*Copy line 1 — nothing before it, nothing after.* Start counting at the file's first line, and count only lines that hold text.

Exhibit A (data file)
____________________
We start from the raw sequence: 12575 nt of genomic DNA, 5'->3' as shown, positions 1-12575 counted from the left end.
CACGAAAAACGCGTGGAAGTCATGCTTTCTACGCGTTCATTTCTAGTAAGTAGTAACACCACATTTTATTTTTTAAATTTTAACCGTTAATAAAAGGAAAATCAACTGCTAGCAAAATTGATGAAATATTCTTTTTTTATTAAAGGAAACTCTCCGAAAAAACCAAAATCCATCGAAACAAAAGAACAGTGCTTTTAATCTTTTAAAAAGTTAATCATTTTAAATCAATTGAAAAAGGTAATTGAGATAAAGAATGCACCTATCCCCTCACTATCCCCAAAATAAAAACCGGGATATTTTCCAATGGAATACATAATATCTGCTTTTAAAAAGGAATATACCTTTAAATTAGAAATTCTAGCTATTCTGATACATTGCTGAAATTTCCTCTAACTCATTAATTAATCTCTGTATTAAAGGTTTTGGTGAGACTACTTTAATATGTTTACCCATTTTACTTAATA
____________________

We start from the raw sequence: 12575 nt of genomic DNA, 5'->3' as shown, positions 1-12575 counted from the left end.